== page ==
PARIS (AP) – It was supposed to force millionaires to pay tax rates of up to 75 per cent: “Cuba with-out the sun”, as described by a critic from the banking industry.
Socialist President Francois Hollande’s super tax was rejected by a court, rewritten and ultima-tely netted just a sliver of its projected proceeds. It ends on Wednesday and will not be renewed.
And that critic of the tax? He’s now Hollande’s economy minister, trying mightily to undo the damage to France’s image in international busi-ness circles.
The tax of 75 per cent on income earned above one million euros (US$1.22 million) was pro-moted in 2012 by the newly elected Hollande as a symbol of a fairer policy for the middle class, a financial contribution of the wealthiest at a time of economic crisis.
But the government was never able to fully implement the measure. It was overturned by France’s highest court and rewritten as a 50 per cent tax paid by employers.
Faced with a stalling economy and rising un-employment, the government reversed course in 2014 with a plan to cut payroll taxes by up to 40 billion euros ($49 billion) by 2017, hoping to boost hiring and attract more investments.
All the while, Prime Minister Manuel Valls kept repeating his new credo: “My government is pro-business”. Ultimately, while the super tax affected only a small number of taxpayers, it triggered huge protests in business, sporting and artistic commu-nities.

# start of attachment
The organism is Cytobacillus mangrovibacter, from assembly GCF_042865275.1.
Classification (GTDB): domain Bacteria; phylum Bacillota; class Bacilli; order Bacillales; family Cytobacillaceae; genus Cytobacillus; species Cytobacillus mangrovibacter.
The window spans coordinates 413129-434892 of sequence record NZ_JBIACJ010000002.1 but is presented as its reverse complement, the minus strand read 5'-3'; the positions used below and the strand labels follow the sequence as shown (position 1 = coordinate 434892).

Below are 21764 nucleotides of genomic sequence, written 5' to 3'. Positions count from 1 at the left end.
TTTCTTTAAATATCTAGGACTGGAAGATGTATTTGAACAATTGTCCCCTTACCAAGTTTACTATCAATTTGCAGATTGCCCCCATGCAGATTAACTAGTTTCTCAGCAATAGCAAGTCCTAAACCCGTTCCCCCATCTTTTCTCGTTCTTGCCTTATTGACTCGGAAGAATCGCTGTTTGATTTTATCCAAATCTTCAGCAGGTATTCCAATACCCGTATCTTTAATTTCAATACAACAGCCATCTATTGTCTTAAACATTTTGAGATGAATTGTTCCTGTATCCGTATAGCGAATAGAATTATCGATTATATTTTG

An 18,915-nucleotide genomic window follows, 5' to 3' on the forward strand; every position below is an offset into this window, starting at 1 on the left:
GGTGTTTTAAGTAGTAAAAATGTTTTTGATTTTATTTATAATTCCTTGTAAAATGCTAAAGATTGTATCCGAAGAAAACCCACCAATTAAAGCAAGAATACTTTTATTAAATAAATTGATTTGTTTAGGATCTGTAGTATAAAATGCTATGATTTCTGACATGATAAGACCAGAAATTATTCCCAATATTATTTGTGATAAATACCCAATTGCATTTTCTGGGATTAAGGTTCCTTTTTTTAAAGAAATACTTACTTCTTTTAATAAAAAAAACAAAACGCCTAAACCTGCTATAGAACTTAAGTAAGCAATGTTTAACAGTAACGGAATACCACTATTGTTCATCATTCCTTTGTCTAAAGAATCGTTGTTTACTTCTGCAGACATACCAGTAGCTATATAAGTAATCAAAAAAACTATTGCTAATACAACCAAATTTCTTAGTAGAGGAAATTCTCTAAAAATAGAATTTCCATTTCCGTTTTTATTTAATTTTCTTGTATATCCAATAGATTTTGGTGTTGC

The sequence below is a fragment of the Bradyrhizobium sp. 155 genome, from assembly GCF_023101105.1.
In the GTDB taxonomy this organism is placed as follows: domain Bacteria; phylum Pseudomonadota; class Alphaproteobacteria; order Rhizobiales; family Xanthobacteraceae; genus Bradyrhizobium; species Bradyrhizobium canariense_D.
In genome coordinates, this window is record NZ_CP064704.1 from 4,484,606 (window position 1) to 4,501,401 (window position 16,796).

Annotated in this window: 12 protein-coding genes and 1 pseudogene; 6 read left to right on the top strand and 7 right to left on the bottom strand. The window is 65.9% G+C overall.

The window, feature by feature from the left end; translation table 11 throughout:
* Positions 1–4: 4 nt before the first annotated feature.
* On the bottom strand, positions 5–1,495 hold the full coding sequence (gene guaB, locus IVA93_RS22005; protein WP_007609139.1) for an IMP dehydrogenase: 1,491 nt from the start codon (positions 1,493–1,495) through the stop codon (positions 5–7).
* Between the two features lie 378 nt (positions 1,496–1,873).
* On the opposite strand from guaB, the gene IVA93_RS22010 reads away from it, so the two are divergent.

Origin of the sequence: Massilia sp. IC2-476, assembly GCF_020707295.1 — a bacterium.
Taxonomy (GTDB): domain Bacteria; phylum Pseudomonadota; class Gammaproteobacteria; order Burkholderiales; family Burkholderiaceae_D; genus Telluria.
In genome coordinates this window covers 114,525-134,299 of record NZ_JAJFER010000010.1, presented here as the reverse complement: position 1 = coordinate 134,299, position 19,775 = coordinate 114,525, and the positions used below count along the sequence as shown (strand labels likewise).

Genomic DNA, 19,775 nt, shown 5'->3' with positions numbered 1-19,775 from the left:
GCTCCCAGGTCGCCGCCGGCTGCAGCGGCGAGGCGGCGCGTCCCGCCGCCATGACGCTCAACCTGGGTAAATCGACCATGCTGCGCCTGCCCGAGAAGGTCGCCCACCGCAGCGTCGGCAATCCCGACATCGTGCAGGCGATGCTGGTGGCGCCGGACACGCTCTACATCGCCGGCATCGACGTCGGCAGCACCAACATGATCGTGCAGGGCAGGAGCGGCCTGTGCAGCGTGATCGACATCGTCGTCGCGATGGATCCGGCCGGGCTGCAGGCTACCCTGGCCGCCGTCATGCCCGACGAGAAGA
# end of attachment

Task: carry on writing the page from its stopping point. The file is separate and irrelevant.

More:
French actor Gerard Depardieu decried it vo-ciferously and took Russian citizenship. Soccer clubs threatened to boycott matches for fear that 114 of their players or coaches would be taxed. The final version of the tax allowed them to minimise the burden.
The announcement of the 75 per cent tax had “a very bad psychological effect” in business circles, says Sandra Hazan, a lawyer who heads Dentons Global Tax Group. Even if most of the companies were able to minimise or avoid the tax, “I think it had an extremely devastating impact on the attractiveness of France for foreigners.”